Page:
Tuesday, January 27, 2015

Mumbai likely to get Cold on Tuesday Night/Wednesday Morning. Wed Morning Low expected 13/14c at Santa Cruz and 16/17c at Colaba.

North Konkan Coastal towns will see dip to around 14/15c.

Goa can drop to 17c on Wednesday Morning.

  7:23 a.m. Tuesday: Up to 25 inches of snow have fallen in the greater Boston area.

New York City....Big Daddy Snowstorm with Possible Blizzard Conditions...Heavy Snow Storms for NYC...Read here

Heavy Wind and Snow for New York City from Monday 26th thru 27th. 
Minimum expected on Monday -7c, with the High not going over -4c on Tuesday 27th. Tuesday night could drop to -8c. Weather clearing Wednesday.

4 comments:

abizer Kachwala said...

rajesh sir,are there any chances of rain in mumbai in coming days.like it is happening now.

Ishan Vajpeyi said...

Is a cold wave expected in NW India in the coming days? Are there any chances of this happening Rajesh Sir?

rajesh said...

abizer: No rains in Mumbai in coming days. Days will get hotter after Friday.

Ishan: Cold conditions in NW Indai till Friday..spreading eas wards towards UP. Temperatures rising after Friday

Nilay Wankawala said...

Sorry to post here sir but something I read found interesting.
solar system with 5 Earth-sized planets dicovered



LONDON: British scientists have discovered five Earth-sized planets around a distant star in the Milky Way galaxy leading to a possibility of finding life out there.

Led by University of Birmingham, astero-seismologists have discovered a solar system with five Earth-sized planets dating back to the dawn of the Galaxy.

Thanks to the Nasa Kepler mission, the scientists announced on Tuesday the observation of a Sun-like star (Kepler-444) hosting five planets with sizes between Mercury and Venus.

Kepler-444 was formed 11.2 billion years ago, when the Universe was less than 20% its current age. This is the oldest known system of terrestrial-sized planets in our Galaxy — 2 and a half times older than the Earth.

The team carried out the research using astero-seismology — listening to the natural resonances of the host star which are caused by sound trapped within it. These oscillations lead to miniscule changes or pulses in its brightness which allow the researchers to measure its diameter, mass and age. The planets were then detected from the dimming that occurs when the planets transited, or passed across, the stellar disc. This fractional fading in the intensity of the light received from the star enables scientists to accurately measure the size of the planets relative to the size of the star.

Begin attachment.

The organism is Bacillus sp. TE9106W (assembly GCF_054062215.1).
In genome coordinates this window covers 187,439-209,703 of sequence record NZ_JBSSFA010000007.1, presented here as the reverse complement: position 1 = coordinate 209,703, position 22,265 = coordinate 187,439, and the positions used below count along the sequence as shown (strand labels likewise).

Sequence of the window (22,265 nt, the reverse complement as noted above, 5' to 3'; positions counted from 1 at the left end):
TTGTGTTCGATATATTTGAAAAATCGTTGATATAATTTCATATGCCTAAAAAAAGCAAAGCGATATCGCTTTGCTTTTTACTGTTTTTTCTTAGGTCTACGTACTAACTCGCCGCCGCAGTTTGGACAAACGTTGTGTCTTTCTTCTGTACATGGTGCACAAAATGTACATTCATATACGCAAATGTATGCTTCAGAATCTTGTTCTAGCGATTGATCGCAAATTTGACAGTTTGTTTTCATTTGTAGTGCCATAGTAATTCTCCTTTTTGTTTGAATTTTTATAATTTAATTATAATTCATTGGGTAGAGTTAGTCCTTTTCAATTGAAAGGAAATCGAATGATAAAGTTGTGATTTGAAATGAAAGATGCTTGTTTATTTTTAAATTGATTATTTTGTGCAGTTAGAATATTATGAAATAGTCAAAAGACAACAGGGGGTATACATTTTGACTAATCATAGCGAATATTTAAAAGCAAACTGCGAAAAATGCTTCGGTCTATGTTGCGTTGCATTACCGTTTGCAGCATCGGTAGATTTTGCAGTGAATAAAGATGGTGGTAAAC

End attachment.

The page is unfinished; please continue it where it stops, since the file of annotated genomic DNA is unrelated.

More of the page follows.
Dr Tiago Campante from the University of Birmingham's School of Physics and Astronomy who led the research said, "There are far-reaching implications for this discovery. We now know that Earth-sized planets have formed throughout most of the Universe's 13.8 billion-year-history, which could provide scope for the existence of ancient life in the Galaxy. By the time the Earth formed, the planets in this system were already older than our planet is today. This discovery may now help to pinpoint the beginning of what we might call the era of planet formation."

Professor Bill Chaplin from the University who has been leading the team studying solar-type stars using astero-seismology for the Kepler Mission said, "The first discoveries of exoplanets around other Sun-like stars in our Galaxy have fuelled efforts to find other worlds like Earth and other terrestrial planets outside our Solar System. We are now getting first glimpses of the variety of Galactic environments conducive to the formation of these small worlds. As a result, the path towards a more complete understanding of early planet formation in the Galaxy is now unfolding before us."